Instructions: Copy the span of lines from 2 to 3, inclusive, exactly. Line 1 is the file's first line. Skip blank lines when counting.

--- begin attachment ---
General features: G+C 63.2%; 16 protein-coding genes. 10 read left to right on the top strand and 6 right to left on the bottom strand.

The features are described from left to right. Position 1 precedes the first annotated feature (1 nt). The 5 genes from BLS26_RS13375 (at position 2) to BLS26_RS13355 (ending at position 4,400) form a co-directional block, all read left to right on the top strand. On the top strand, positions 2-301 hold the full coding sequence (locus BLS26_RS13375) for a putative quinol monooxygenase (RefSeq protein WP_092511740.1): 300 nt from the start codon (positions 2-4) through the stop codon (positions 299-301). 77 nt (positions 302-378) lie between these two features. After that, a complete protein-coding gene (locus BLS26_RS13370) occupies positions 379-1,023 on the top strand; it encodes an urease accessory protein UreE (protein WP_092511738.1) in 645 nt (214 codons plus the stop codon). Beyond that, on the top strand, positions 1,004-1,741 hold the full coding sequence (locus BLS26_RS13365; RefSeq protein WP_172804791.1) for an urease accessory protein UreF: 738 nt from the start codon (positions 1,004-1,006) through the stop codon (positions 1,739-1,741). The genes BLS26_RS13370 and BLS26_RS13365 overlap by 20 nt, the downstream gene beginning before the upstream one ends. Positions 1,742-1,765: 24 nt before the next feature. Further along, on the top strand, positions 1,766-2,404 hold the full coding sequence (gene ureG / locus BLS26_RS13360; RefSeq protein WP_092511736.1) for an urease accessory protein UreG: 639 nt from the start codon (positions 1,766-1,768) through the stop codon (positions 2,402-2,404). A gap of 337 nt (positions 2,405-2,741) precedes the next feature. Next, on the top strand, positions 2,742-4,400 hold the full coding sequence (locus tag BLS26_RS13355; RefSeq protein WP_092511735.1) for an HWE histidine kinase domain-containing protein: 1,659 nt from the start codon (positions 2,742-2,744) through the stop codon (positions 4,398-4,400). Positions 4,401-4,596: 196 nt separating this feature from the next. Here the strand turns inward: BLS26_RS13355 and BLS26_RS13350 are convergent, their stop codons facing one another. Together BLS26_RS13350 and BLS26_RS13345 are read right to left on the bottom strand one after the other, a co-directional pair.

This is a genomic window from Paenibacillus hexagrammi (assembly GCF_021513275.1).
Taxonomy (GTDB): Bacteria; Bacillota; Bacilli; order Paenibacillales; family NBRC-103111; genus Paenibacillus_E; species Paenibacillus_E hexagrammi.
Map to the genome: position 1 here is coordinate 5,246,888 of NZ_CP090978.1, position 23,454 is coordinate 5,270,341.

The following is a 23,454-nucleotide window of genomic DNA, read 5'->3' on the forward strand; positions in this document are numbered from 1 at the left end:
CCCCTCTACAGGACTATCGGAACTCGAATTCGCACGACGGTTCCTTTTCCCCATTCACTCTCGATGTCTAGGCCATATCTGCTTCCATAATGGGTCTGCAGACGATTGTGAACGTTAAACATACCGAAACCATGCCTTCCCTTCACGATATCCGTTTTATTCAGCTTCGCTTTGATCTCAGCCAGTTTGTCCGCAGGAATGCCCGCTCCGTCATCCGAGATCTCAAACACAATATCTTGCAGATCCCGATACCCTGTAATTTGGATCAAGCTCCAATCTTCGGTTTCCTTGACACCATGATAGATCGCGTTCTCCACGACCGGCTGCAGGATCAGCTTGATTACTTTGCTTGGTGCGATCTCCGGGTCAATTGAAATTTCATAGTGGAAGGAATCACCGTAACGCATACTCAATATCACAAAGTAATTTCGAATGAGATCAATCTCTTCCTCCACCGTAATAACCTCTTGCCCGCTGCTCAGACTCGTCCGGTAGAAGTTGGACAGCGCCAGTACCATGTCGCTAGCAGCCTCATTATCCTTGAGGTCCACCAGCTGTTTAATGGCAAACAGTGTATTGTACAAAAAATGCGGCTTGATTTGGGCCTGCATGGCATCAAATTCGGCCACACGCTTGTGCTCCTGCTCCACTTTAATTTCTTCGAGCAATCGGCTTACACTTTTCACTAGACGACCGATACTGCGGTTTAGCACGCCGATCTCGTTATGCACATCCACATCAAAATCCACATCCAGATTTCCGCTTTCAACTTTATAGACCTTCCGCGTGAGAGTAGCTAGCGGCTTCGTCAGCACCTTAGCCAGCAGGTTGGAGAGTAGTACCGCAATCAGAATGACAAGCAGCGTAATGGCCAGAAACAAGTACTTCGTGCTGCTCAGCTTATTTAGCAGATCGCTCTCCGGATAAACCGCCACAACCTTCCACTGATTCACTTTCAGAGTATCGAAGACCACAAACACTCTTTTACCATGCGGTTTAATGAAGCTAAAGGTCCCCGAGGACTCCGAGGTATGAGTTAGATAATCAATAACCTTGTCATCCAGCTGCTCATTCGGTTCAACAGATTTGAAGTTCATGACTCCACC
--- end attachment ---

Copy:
The features are described from left to right. Position 1 precedes the first annotated feature (1 nt). The 5 genes from BLS26_RS13375 (at position 2) to BLS26_RS13355 (ending at position 4,400) form a co-directional block, all read left to right on the top strand. On the top strand, positions 2-301 hold the full coding sequence (locus BLS26_RS13375) for a putative quinol monooxygenase (RefSeq protein WP_092511740.1): 300 nt from the start codon (positions 2-4) through the stop codon (positions 299-301). 77 nt (positions 302-378) lie between these two features. After that, a complete protein-coding gene (locus BLS26_RS13370) occupies positions 379-1,023 on the top strand; it encodes an urease accessory protein UreE (protein WP_092511738.1) in 645 nt (214 codons plus the stop codon). Beyond that, on the top strand, positions 1,004-1,741 hold the full coding sequence (locus BLS26_RS13365; RefSeq protein WP_172804791.1) for an urease accessory protein UreF: 738 nt from the start codon (positions 1,004-1,006) through the stop codon (positions 1,739-1,741). The genes BLS26_RS13370 and BLS26_RS13365 overlap by 20 nt, the downstream gene beginning before the upstream one ends. Positions 1,742-1,765: 24 nt before the next feature. Further along, on the top strand, positions 1,766-2,404 hold the full coding sequence (gene ureG / locus BLS26_RS13360; RefSeq protein WP_092511736.1) for an urease accessory protein UreG: 639 nt from the start codon (positions 1,766-1,768) through the stop codon (positions 2,402-2,404). A gap of 337 nt (positions 2,405-2,741) precedes the next feature. Next, on the top strand, positions 2,742-4,400 hold the full coding sequence (locus tag BLS26_RS13355; RefSeq protein WP_092511735.1) for an HWE histidine kinase domain-containing protein: 1,659 nt from the start codon (positions 2,742-2,744) through the stop codon (positions 4,398-4,400). Positions 4,401-4,596: 196 nt separating this feature from the next. Here the strand turns inward: BLS26_RS13355 and BLS26_RS13350 are convergent, their stop codons facing one another. Together BLS26_RS13350 and BLS26_RS13345 are read right to left on the bottom strand one after the other, a co-directional pair.

This is a genomic window from Paenibacillus hexagrammi (assembly GCF_021513275.1).